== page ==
anger. Nay, almost despair. It's a wonder
the man never did kill himself. It's too bad
he's not read now nearly as much as he
ought to be. Everything's against him. In
Huckleberry Finn alone the word 'Nigger'
is used at east 200 times. And oh, how they
tried to cleanse it all  -  turning it, in contrast,
into a sweet-chuckle library book for boys and
girls. Over the years, in  fact, now nothing
more than a boys' adventure-raft library
book. he wrote something called 'Letters
From the Earth - Uncensored Writings'
that could blister your heart with its anger
and venom. He wrote, 'The Mysterious
Stranger,' and 'The Diary of Adan and
Eve,' and 'The Personal Recollections of
Joan of Arc,' and 'On the Damned Human
Race.' This guy was a pitiful pratfall, a
raging rube, a 'sure and yangry yokel.'
I honestly think there are people today
who live in a fantasy world in which all
are the same, and nice, and nothing 'wrong'
or untoward can ever be uttered  -  let
alone that someone should call you out,
or a group, or whatever, for what it is.
That sort of thinking and behavior 
reminds me of nothing more than the
music of Jacques Offenbach, some French
lilting happy-kick group music that never
wants to stop and in which everyone is
reduced to their own stupid status of
Muppet. All that communitarian 'it takes
a village' crap. In my own experience of
long years of bookstore work, in two 
different, major, locales, the only thing
that sort of junk is good for is selling book,
ginning up the store and sales-floor and sales-
staff to go on peddling supposed 'enlightened'
kid's books pushing the dumb premise.
More insidious than anything ever done,
or just as, in the nae of a negative value.
There's a certain form of blindness, you
see, that thinks  -  and then demands  - 
 that everyone begin seeing the same
thing they do.
-
What was cool about Mark Twain was
how he played off this dark side and sold 
his 'I too can be a clown' bill of goods to 
the world. When the world was still small.
As it got big it never got 'better,' just uglier.
Mark Twain managed it  -  to be known
without that 'dark' side, which was really
the constant string that tied him to (his) 
Hell, and all people really ended up 
knowing was the dumb, happy balloon
he floated off that string, a sometimes
art bit of colored nothing. Sometimes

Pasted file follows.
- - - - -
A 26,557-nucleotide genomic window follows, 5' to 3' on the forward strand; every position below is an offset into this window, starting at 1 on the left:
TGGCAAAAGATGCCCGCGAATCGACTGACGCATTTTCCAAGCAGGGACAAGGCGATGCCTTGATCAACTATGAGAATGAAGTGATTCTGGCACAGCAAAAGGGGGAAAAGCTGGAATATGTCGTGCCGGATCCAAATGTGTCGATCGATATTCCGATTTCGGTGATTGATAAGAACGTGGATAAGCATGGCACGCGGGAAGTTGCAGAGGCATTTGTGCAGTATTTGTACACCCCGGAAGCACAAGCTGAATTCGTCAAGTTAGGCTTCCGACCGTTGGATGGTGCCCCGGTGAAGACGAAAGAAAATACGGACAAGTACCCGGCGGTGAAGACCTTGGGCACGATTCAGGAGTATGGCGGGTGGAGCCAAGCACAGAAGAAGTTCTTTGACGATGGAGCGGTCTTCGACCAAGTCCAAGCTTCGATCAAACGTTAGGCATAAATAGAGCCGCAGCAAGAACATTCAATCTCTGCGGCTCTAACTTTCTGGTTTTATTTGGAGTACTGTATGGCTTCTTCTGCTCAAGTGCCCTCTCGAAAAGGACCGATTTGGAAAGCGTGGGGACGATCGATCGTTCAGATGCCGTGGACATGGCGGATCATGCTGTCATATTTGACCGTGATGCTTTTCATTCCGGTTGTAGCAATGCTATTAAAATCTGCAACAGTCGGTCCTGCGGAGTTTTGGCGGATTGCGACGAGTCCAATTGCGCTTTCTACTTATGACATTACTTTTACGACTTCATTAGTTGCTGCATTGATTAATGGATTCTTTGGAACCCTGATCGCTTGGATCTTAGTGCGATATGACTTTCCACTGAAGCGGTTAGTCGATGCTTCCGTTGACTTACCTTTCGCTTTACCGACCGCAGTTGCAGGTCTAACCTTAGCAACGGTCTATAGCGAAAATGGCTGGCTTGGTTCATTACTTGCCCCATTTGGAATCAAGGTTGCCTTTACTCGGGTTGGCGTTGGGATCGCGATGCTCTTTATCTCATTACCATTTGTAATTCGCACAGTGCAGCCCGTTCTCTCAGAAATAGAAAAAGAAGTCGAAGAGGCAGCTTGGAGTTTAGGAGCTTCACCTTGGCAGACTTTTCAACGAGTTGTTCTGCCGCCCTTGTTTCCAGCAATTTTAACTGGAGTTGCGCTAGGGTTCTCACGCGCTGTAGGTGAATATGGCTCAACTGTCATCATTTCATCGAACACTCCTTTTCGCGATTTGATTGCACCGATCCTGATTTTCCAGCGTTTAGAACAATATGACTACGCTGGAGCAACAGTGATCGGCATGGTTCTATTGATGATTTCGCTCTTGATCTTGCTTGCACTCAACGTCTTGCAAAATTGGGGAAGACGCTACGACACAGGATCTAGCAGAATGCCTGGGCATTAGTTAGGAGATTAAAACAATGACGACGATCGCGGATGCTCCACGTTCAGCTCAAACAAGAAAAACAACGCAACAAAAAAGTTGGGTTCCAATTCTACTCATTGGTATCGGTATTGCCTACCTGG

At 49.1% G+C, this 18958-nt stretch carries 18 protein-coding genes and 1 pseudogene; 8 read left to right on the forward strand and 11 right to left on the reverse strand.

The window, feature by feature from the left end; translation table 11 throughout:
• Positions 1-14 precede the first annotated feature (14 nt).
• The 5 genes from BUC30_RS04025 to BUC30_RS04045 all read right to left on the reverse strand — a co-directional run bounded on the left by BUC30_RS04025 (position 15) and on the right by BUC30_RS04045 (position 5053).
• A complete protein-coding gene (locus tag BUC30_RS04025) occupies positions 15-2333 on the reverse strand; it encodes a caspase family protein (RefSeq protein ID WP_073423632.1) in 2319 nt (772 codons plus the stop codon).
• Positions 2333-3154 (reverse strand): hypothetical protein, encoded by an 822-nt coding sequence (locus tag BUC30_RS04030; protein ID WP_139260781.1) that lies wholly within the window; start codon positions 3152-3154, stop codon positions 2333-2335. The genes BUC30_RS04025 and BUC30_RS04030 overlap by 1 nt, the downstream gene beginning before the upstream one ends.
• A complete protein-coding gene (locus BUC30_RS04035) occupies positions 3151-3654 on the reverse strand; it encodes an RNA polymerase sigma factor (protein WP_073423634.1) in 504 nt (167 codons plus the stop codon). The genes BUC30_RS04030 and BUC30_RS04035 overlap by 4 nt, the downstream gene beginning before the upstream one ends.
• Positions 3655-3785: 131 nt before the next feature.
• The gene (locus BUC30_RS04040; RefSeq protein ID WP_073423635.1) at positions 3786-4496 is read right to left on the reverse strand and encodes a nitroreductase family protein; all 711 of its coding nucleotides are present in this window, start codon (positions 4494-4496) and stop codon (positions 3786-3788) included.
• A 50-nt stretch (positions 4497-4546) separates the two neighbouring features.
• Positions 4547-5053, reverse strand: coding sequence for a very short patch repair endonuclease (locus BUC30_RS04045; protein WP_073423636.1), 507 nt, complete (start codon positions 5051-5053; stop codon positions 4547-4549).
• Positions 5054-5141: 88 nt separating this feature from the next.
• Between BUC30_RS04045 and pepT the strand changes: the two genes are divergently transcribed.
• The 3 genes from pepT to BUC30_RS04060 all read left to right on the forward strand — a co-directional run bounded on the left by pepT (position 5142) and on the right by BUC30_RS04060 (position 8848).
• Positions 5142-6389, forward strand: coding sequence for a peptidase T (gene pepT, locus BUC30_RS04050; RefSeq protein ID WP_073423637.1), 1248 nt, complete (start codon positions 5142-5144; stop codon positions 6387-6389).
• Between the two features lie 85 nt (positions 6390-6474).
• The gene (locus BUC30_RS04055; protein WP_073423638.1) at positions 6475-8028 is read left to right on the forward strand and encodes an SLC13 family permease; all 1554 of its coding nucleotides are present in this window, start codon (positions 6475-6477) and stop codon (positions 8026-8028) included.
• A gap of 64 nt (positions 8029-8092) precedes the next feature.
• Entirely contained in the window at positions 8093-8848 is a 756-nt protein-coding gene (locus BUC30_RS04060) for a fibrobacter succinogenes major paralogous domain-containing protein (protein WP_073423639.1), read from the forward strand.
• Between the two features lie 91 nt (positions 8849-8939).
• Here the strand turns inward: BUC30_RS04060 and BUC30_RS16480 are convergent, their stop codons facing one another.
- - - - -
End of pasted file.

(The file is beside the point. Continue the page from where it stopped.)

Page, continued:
not. The persona of Mark Twain that
you and I know,and are presented with, 
is the light and jocular one that covers
over everything else. The guy was a
furnace. A volcano. And, man, he died
miserable. 
-
Remember the Elvis stuff, last chapter? 
They tried all that with him too, and it failed.
They used him to actually try and 'advance'
their dumb idea of rebelliousness, as if they
were wishing for trouble. He missed that boat,
and just turned into their goon. It took another 
decade, at least, before the real shine hit the
mirror. By then it was all over. 







9864. IMAGINARY ORIENTS

IMAGINARY ORIENTS
I liked that phrase a lot : a distant
wind chime on a rolling green hill,
a distaff blast of desert sand blowing
in. People standing in a line, looking
skyward; three magi sunning.

9863. THE WILD RUGGED WEST

THE WILD RUGGED WEST
Everything I may have ever owned was
stolen. Maybe. There were fractures at
the wall and in the corner. The grey cat
we called King - a shadow of a former
self  -  kept crouched to the arm of a
favorite chair. My life was a still-life
when I needed a friend. 
-
Eventually everything was cleared away,
in an over-running tide from one of those
storms or hurricane things they go on
about. Boy, I hate the natural world and
all its supposed splendor. I mean, shelter.
Things hold up  -  for a while  -  wear
down, and get blown away. Wind. Tide.
-
One part I remember was how all the
plumbing fixtures, the entire set-up,
from my friend's 5th street barbershop,
at the corner, with Langford Ave., was
washed away, across the street and to 
higher band of sand. Which is where
it still was, the last I saw.

Monday, August 21, 2017

9862. RUDIMENTS, pt. 50

RUDIMENTS, pt. 50
Making Cars
The night Elvis Presley died I was
house sitting, right here where I am
now, oddly enough. My wife's parents
were traveling, as was their wont each
Summer  -  England, Wales, some sort
sort of Jubiliee I think too, for the Queen
or something. Two weeks; it was all a
vacation for us, and pretty big time  -
by our standards this was high living.
Even if it was Avenel, NJ. Two of our
friends had come over as well, from NYC,
and we just walked around, talking books
and stuff, and then came back here and we
heard abut his death. I was never big on
traveling like that  -  air-travel, luggage,
international places, passages, and all
that. I don't mind driving myself to
wherever, enjoy it all actually, with one
small bag of junk maybe and what's on
my back, catching a low-budget motel
here or there along the way. I like to
get lost, meander about, find this or that
new local thrill or something old and no
longer kept up, history, etc. All I really
need is the few states around me and
a decent vehicle. I never had any passport
or things like that. Just never interested
me and I'm not that kind of traveling kind.
-
Elvis Presley never meant anything to
me, fact he was kind of a creep, I always
thought  -  something like a 1950's version
of a speed-freak dynamo, always stupid and
always out of control. By the time he died
he seemed pretty useless. I never knew why
all those other rocker guys were so determined
that they owed him so much. Hindsight is
20/20, except when it's not. The one thing
he did do to me, for me, is open my eyes to
the idea of what mass-entertainment is or
was becoming or could be, and that led to
a lot of things for me later  -  not that I was
the entertainer but just more that I could
learn about what all went before.
-
So anyway, Elvis was dead, and everyone was
supposed to care -   all those Graceland people
lined up to gawk, leaning teddy bears and all
that. Boy, that stuff gets me going. What he
left behind wasn't even a legacy, more just a
pile of junk  -  dumb-ass, sneering movies and
theatrical  -  bad theatrical  -  fakery, bad songs
a semi-legendary Vegas come-back concert
where he seemed more like a dirge-sex-icon
to lonely, disappointed, middle-aged women